The way to manage technology business more effectively is to define what it is the business does. Once you have defined that, you can begin to operate the business based on that definition. And once you begin to move down that path, you begin to know the path, and you can start to refine the shape of the path. That is the basis for nearly all process improvement initiatives. It seems logical, even intuitive. So why is it that management will often steer away from implanting process, from adopting process improvement as a goal?
The reason could be that management is often not educated as to what process is about. Or they may have been exposed to only poor examples of the discipline in the past. They may have preconceived notions of what process demands or what process requires, and these may not match up well with what it's really all about. Dealing with this, I've noticed six myths that are pretty common to the field of process improvement. They are often identified as reasons why people don't want to bother with process.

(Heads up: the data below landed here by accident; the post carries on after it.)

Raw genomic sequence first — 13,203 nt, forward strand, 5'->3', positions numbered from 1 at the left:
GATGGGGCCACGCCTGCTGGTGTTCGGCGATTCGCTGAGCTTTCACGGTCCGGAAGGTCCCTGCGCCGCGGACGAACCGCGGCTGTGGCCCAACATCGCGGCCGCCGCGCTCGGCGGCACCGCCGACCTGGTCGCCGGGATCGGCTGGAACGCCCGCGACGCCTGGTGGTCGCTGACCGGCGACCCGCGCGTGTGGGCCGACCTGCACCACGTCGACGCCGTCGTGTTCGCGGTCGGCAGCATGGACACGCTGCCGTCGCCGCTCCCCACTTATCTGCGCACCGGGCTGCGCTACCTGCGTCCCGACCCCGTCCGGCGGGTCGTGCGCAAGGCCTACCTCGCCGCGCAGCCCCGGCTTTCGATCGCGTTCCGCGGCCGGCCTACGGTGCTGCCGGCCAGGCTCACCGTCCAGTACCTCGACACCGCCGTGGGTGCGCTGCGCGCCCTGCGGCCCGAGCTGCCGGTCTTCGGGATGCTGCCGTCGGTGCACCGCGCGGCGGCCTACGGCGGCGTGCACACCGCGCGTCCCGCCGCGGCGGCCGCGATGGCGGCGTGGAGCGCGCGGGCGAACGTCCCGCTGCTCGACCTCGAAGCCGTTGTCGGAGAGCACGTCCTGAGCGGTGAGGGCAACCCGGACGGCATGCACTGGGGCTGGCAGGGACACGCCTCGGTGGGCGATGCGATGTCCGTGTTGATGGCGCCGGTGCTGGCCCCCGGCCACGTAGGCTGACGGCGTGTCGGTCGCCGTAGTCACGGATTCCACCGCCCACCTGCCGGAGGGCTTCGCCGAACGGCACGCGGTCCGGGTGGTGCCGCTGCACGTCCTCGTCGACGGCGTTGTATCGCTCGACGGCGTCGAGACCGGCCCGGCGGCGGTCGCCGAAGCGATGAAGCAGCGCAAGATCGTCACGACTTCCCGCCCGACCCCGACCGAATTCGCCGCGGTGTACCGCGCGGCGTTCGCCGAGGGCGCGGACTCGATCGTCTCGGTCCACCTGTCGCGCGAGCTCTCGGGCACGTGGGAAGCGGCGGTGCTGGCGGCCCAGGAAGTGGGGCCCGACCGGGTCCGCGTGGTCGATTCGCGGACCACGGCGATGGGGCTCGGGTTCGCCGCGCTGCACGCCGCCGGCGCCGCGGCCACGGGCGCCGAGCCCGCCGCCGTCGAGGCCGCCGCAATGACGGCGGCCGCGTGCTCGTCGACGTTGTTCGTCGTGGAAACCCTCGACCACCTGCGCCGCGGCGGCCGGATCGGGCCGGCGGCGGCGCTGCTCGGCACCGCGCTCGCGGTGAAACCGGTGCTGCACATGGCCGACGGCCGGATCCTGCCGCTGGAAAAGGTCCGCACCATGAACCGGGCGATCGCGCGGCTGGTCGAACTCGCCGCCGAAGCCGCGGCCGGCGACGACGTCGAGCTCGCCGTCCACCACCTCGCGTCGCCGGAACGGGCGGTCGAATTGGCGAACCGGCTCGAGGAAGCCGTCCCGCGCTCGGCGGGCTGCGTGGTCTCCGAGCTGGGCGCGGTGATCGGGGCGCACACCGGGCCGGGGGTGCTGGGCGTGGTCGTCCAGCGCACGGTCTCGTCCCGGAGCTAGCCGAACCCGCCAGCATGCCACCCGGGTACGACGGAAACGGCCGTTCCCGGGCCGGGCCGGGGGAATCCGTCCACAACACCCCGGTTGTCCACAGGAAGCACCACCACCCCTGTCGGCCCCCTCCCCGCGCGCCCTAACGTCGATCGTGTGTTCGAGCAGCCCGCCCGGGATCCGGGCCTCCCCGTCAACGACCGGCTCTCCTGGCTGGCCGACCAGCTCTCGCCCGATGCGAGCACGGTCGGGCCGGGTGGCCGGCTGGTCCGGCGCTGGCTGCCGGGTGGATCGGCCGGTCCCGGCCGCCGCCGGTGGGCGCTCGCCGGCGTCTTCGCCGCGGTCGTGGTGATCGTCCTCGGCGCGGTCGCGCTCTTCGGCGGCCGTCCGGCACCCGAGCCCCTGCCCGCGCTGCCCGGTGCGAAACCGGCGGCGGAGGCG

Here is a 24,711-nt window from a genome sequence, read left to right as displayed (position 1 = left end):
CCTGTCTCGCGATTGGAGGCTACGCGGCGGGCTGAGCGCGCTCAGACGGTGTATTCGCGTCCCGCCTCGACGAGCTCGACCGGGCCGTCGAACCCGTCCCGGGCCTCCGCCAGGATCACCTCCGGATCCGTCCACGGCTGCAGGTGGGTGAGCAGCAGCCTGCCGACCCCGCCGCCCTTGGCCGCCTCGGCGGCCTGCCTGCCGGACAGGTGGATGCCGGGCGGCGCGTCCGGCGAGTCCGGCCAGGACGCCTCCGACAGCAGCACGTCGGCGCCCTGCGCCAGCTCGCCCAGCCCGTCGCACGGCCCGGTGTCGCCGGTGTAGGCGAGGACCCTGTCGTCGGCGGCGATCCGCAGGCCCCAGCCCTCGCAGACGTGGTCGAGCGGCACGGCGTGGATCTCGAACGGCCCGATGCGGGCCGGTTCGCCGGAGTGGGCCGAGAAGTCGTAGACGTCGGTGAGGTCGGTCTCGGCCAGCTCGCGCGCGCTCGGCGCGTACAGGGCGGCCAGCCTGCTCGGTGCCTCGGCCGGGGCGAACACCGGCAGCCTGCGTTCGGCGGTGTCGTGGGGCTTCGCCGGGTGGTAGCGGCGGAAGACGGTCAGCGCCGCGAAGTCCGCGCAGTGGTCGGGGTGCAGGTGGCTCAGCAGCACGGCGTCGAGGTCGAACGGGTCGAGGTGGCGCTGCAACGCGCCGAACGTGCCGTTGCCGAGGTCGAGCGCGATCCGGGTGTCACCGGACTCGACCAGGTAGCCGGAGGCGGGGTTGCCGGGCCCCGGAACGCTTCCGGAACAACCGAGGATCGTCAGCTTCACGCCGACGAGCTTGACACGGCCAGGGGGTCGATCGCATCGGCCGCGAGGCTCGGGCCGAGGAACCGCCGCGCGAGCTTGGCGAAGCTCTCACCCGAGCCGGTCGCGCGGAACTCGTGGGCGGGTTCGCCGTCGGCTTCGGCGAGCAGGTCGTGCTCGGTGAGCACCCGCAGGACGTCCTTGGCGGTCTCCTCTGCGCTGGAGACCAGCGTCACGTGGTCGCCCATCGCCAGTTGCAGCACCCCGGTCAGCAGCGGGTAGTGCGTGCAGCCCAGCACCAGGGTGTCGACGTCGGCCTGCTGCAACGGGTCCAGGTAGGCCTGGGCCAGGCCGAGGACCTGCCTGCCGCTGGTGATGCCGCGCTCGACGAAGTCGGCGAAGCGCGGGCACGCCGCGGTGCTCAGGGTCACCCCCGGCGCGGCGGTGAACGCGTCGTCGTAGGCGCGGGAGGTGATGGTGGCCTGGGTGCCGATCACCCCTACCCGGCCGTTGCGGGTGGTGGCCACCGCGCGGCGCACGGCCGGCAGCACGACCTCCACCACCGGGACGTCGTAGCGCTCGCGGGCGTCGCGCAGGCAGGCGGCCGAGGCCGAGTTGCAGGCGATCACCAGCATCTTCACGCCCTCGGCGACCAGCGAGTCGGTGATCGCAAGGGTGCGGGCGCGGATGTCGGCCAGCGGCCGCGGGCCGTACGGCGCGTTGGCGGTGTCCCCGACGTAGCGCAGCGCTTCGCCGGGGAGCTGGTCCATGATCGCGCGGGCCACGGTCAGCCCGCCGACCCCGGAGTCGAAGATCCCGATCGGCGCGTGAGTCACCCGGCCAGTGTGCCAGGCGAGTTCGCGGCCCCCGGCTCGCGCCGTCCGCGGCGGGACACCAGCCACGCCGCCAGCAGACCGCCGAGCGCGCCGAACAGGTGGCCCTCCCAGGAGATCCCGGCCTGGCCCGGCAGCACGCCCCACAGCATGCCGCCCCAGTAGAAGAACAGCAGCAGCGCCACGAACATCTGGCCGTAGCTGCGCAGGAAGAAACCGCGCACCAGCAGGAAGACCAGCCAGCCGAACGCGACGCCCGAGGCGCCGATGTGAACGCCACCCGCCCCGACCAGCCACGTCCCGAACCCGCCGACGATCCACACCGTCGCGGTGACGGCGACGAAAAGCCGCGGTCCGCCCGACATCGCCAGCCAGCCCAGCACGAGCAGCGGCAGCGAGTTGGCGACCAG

Let's take a brief look at the six.
There's a company in South Carolina that is one of the nation's largest processors of Medicare health claims. I'll call them MetaCare. Annually, they pay out about $20 billion. They have an impressive corporate campus, a solid service reputation, and—for these days—an amazingly low staff turnover rate.
They also serve a very mature and stabilized industry. The management and processing of ...